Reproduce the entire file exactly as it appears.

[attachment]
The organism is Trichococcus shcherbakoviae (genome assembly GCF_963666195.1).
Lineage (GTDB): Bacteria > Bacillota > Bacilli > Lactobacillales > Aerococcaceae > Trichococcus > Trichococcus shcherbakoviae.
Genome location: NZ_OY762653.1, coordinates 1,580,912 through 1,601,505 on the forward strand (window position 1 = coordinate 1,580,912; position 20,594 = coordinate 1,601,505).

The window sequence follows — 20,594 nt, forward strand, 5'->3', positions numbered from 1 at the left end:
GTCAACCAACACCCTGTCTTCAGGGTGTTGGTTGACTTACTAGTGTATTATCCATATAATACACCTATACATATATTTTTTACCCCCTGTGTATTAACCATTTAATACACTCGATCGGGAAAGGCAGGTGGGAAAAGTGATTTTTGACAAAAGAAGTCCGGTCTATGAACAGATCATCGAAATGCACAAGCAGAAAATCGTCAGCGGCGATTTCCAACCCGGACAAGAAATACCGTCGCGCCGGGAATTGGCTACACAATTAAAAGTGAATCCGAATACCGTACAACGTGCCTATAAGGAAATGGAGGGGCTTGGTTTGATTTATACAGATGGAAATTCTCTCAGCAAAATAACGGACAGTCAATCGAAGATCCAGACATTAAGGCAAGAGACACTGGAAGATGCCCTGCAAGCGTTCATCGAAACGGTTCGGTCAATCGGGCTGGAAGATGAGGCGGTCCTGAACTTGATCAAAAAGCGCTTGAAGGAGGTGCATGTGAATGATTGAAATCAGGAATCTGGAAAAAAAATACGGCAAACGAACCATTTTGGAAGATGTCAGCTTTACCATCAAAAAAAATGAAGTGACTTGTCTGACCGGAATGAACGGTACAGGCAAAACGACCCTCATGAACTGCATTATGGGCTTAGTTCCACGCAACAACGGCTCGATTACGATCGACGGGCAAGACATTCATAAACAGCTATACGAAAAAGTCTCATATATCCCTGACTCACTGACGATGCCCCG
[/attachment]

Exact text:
The organism is Trichococcus shcherbakoviae (genome assembly GCF_963666195.1).
Lineage (GTDB): Bacteria > Bacillota > Bacilli > Lactobacillales > Aerococcaceae > Trichococcus > Trichococcus shcherbakoviae.
Genome location: NZ_OY762653.1, coordinates 1,580,912 through 1,601,505 on the forward strand (window position 1 = coordinate 1,580,912; position 20,594 = coordinate 1,601,505).

The window sequence follows — 20,594 nt, forward strand, 5'->3', positions numbered from 1 at the left end:
GTCAACCAACACCCTGTCTTCAGGGTGTTGGTTGACTTACTAGTGTATTATCCATATAATACACCTATACATATATTTTTTACCCCCTGTGTATTAACCATTTAATACACTCGATCGGGAAAGGCAGGTGGGAAAAGTGATTTTTGACAAAAGAAGTCCGGTCTATGAACAGATCATCGAAATGCACAAGCAGAAAATCGTCAGCGGCGATTTCCAACCCGGACAAGAAATACCGTCGCGCCGGGAATTGGCTACACAATTAAAAGTGAATCCGAATACCGTACAACGTGCCTATAAGGAAATGGAGGGGCTTGGTTTGATTTATACAGATGGAAATTCTCTCAGCAAAATAACGGACAGTCAATCGAAGATCCAGACATTAAGGCAAGAGACACTGGAAGATGCCCTGCAAGCGTTCATCGAAACGGTTCGGTCAATCGGGCTGGAAGATGAGGCGGTCCTGAACTTGATCAAAAAGCGCTTGAAGGAGGTGCATGTGAATGATTGAAATCAGGAATCTGGAAAAAAAATACGGCAAACGAACCATTTTGGAAGATGTCAGCTTTACCATCAAAAAAAATGAAGTGACTTGTCTGACCGGAATGAACGGTACAGGCAAAACGACCCTCATGAACTGCATTATGGGCTTAGTTCCACGCAACAACGGCTCGATTACGATCGACGGGCAAGACATTCATAAACAGCTATACGAAAAAGTCTCATATATCCCTGACTCACTGACGATGCCCCG